Contractor: NCC Construction

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Posted on Thursday April 8th 2010 at 12:56 am by . Copyright policy | Comments policy

  • very spacious
    loving the cafe area

  • I like the cladding, the writing on the bottom is a bit tacky though.

    • sebstck

      it s the handwriting of Robert Rauschenberg.

  • John Gwo

    I like the detail of two lines on the glass face, its so cute and with POP ART style and also functional for safety.

  • aldo

    great! love the color. can anyone tell me with what metal can it be made of?

  • c

    I would go mental after 10 minutes sittin in that lobby.

  • rajeev

    Looks good inside but is completely out of place in that street.
    Should be in a dockyard..probably

  • jeanpierre

    horrible orange color trying to shift the attention + 00’s perforated steel skin+ poor light system in the exhibition rooms = weak project

  • JuiceMajor

    ‘Its perforated orange façade both connects to the existing brick architecture and introduces a contemporary element to the neighbourhood.’ I don’t see how the architecture of the building archived that. It is inposing. I think if it would adopt the same concept as what SANAA did for the museum in New York, it would have been a more success solution. Or the one by Peter Zumthor did for Bergenz.

    Having said that, it would be a nice piece of structure standalone! Just a shame as the site context is beautiful from the picture!

  • Mattia

    This looks to continue the trend of museum interiors set by the New Museum. Can’t say I really like it.

  • m

    yes, well done. I like the trick.

  • Kwiatek

    red painted SANAA? :) But I like it, suits to brick’s walls

  • OPA

    One tomato soup for me please.

  • Steve

    Horrid, honestly horrid

  • is red the new “green” in architecture now? after Jean Nouvel at this year’s Serpentine Pavillion with that red metal and now this. I like it anyways…

  • hmsy

    I love the contrast with the old buildings either side, it looks totally unexpected. Red and orange are said to promote conversation and appetite so I think this is a great colour for a cafe. We need more architecture like this!

  • allsgood

    great, another boring box with a quirky skin. i hope this trend of wallpapering simple shapes dies away soon.

  • How silly does this orange monstrosity look next to that beautiful gateway. Does anyone believe in cohesion anymore?

  • Jon

    In some ways I like the stark contrast in styles – in other ways, the adjacent craftsmanship in those old buildings puts this to shame – in a way. But, also in that sense it is a commentary on current technology and building practices – we don’t have or need 100 stonemasons hand-chiseling limestone to create this building today.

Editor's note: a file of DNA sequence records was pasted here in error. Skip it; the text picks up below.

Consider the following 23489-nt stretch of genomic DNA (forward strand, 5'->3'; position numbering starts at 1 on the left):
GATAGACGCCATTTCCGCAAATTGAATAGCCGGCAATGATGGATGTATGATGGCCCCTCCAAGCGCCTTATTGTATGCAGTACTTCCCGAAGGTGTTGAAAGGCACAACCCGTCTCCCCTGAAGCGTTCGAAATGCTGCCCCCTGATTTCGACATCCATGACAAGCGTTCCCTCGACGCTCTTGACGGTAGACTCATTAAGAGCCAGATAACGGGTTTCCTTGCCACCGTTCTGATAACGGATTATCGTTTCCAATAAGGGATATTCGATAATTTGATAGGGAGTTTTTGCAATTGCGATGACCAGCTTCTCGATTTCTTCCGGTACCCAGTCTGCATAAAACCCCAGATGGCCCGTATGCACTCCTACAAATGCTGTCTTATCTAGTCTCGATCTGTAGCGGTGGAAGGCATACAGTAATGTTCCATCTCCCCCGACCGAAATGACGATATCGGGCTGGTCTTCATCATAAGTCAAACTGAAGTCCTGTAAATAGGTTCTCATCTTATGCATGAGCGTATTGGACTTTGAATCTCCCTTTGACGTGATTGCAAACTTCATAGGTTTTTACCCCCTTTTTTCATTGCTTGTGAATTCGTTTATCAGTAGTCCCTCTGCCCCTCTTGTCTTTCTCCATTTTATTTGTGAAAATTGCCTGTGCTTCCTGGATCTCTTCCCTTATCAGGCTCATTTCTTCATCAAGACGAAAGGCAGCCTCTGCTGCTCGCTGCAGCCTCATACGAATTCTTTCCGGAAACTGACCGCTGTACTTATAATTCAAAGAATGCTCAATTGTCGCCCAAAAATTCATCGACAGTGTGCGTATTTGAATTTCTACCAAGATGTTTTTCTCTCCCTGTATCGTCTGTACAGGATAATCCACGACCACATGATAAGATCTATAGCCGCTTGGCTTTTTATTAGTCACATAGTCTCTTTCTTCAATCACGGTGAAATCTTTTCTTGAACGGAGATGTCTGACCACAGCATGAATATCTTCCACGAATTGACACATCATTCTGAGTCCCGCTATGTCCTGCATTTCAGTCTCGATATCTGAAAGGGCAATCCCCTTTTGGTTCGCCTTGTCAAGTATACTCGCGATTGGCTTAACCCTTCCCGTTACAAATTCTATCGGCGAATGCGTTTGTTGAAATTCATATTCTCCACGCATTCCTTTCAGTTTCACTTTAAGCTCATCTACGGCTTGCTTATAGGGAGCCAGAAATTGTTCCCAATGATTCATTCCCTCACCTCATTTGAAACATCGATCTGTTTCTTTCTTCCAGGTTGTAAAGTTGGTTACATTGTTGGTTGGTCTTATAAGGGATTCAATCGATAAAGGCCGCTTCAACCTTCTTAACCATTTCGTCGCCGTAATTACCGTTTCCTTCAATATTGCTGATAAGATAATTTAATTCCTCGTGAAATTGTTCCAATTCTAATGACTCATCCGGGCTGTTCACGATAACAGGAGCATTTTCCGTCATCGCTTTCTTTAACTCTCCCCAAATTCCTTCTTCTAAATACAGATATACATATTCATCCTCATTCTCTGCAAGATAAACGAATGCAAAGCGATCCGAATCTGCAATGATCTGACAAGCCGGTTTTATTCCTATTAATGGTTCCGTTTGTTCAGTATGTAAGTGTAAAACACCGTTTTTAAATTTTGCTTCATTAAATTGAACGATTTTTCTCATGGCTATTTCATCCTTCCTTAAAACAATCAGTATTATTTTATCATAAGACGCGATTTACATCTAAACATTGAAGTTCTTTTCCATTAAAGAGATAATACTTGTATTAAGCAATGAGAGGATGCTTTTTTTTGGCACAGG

• OPA

    “is red the new “green” in architecture now?”

    not sure, but I am sure this is the question of the day :)

  • angry catalan

    @ Mikey 3000: I don’t think the gateway is particularly beautiful, the brick parts are much better.

    I’m not sure about this. In terms of scale it does fit, but I’m not sure about the skin – the photos aren’t the best views either.

    The interior spaces have some nice points but they look boring – I think it’s a crime to turn a 19th century industrial building into an aseptic white thing (not against white in architecture, but what they’ve done is not too smart.)

  • Jay D

    Sticks out like a sore thumb comes to mind!

  • javros

    “This looks to continue the trend of museum interiors set by the New Museum. Can’t say I really like it.”

    eh? you’ve never seen white walls in modern art museums before?

  • Aaron

    El color hace que el el edificio sea casi imposible de no verlo o señalarlo , pero me encanta

  • It is what it is, but I would like to know more about the neighborhood and how this is meant to start a new conversation about the section of this city

  • I love it. . .a large box, but so beautifully scaled and detailed it complements the older buildings. All of the different textures break it down, soften it, yet the red heralds its presence. .it fits, yet stands on its own . . .celebrating its monumentality in a very individual way.